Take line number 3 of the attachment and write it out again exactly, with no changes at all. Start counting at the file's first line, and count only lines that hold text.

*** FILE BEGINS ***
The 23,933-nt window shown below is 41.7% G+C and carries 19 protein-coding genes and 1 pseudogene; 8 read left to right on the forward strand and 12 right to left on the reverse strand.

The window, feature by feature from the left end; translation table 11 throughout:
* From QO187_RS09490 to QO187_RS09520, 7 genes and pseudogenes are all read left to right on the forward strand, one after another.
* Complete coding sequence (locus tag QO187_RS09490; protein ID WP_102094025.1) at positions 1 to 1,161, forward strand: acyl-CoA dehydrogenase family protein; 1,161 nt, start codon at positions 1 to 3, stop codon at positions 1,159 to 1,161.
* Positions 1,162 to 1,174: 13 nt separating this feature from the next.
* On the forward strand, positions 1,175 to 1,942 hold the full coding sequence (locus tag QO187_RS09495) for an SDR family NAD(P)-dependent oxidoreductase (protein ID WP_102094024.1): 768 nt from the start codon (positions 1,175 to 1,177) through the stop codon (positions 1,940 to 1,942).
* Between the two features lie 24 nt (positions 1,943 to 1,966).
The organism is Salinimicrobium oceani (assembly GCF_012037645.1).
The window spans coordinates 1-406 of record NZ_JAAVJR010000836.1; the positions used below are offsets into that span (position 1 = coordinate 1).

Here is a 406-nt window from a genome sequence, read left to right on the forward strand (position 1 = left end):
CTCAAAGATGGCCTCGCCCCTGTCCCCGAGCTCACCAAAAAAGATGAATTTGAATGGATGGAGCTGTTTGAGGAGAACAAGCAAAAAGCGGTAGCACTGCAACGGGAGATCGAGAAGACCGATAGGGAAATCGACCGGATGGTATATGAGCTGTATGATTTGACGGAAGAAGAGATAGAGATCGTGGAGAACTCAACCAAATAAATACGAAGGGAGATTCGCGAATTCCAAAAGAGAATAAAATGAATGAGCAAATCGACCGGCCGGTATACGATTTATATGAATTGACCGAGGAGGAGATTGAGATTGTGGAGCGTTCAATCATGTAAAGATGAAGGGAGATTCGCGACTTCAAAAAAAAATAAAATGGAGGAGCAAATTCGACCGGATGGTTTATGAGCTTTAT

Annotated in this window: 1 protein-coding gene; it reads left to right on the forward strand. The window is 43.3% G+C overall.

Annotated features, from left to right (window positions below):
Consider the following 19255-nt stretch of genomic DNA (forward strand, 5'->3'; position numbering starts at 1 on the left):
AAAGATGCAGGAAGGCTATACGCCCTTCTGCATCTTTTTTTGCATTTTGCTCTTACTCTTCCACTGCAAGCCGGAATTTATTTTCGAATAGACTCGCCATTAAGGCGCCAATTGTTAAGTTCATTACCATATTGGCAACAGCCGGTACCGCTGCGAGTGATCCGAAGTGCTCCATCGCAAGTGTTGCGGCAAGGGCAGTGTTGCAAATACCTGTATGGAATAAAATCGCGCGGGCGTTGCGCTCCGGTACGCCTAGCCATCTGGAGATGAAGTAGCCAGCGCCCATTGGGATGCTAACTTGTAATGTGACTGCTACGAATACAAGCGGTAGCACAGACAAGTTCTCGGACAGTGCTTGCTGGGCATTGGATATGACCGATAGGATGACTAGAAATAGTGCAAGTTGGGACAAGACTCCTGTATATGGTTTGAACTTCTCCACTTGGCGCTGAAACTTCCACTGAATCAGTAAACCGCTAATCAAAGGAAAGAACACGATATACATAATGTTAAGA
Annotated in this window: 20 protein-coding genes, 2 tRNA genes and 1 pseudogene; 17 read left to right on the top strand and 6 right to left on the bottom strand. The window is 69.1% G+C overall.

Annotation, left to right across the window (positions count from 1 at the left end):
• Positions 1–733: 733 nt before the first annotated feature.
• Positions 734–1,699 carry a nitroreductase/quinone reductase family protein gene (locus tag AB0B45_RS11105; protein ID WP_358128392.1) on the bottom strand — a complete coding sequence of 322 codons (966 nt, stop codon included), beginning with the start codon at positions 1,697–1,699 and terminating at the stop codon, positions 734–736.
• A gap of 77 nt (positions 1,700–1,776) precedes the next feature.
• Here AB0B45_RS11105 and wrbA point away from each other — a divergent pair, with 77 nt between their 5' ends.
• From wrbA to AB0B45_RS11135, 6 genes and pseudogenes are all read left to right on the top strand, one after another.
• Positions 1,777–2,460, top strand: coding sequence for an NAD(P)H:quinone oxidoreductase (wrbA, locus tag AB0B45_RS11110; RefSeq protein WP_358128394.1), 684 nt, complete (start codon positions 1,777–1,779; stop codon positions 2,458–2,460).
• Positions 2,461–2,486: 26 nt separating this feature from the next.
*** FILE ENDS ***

* From QO187_RS09490 to QO187_RS09520, 7 genes and pseudogenes are all read left to right on the forward strand, one after another.